More than 2,000 coral reef scientists have sent a letter to the Australian government pleading for it to protect the Great Barrier Reef.
Warning that Australia is perceived as a “laggard” on climate action, the letter was sent Saturday after the conclusion of the 13th International Coral Reef Symposium, which was held in Honolulu, Hawaii.
Addressed to Australia’s Prime Minister Malcolm Turnbull, it was sent on behalf of the International Society for Reef Studies, which represents more than 2,500 coral reef scientists, managers and policy makers.
The letter, which was forwarded to Mashable Australia, warns that coral reefs around the world are threatened with “complete collapse” in the face of climate change. “As a result of reef destruction, a quarter of all marine species are at risk and the associated economic losses will expose hundreds of millions of people to decreasing food security and increased poverty,” the letter explains.
Under stress from increased water temperatures and pollution, coral reefs are threatened globally due to an ongoing coral bleaching event. Coral bleaching occurs when coral expels the algae that lives in its tissue. The loss of this algae, which give it colour and nutrients, makes it more vulnerable to disease and pollution. Severe or repeated bleaching can kill coral reefs.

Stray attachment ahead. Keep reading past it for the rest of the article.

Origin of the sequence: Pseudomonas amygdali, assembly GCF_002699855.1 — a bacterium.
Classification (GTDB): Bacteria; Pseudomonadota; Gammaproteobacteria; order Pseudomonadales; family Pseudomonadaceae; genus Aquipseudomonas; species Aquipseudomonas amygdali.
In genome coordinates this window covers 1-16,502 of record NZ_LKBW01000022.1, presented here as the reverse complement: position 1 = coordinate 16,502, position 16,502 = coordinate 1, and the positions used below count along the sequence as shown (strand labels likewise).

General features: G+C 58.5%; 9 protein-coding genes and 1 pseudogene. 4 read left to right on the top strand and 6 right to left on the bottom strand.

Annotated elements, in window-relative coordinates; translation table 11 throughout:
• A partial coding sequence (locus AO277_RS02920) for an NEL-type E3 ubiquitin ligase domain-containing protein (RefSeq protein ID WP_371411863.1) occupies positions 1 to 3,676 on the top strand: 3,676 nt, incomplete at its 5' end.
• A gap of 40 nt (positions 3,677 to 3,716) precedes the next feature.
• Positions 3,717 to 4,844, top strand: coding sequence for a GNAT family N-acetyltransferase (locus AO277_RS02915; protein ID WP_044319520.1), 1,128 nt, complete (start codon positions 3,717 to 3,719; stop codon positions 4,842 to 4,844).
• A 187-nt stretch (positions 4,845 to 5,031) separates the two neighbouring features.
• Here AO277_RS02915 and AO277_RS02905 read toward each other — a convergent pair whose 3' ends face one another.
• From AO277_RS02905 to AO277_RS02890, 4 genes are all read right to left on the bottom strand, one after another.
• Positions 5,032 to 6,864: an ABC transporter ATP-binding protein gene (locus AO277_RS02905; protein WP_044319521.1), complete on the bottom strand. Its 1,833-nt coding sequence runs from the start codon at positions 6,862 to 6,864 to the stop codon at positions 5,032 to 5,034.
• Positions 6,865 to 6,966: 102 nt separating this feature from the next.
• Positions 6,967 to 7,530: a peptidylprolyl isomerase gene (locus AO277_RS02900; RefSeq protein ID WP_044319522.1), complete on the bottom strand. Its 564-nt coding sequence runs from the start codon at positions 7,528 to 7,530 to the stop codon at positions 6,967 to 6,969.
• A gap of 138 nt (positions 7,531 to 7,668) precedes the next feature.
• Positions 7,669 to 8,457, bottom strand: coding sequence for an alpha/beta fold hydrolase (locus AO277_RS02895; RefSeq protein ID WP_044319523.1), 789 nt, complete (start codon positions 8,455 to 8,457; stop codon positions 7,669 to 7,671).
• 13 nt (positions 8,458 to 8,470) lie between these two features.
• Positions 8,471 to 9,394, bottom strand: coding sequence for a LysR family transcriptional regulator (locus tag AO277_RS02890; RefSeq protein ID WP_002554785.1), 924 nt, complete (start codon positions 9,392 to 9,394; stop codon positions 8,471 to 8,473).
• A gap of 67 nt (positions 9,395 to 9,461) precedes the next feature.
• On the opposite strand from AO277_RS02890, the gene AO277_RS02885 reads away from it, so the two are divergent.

The northern section of the Great Barrier Reef has been particularly hard hit by the bleaching event.
The National Oceanic and Atmospheric Administration recently warned the ongoing coral bleaching event would impact U.S. reefs in the second half of 2016 and into 2017, “with no signs of stopping” globally.
According to the letter, Australia has shirked its responsibilities as steward of the Great Barrier Reef under the World Heritage Convention, particularly by allowing port dredging and shipping of fossil fuels in the reef area.
In April, the Queensland government approved the lease for Adani’s Carmichael coal mine, which will be one of the world’s largest. In an email to Mashable Australia, Robert Richmond, convener of the Symposium, said this was “like bringing gasoline to a house fire.”
“This action ignores and and is inconsistent with the best science from Australian and the rest of the world’s best researchers,” he said. “While the ISRS is not a political action group, and the ICRS is not a political meeting, it is impossible and irresponsible for our members to sit on the sidelines and ignore policy decisions that are clearly and irrefutably wrong.”
The scientists call on the government to end support for coal exports and stop the approval of new coal mines. The letter also urges the Australian government to “lead-not-follow” on protecting the fragile natural icon, as well as tackling global climate change.
Source : http://mashable.com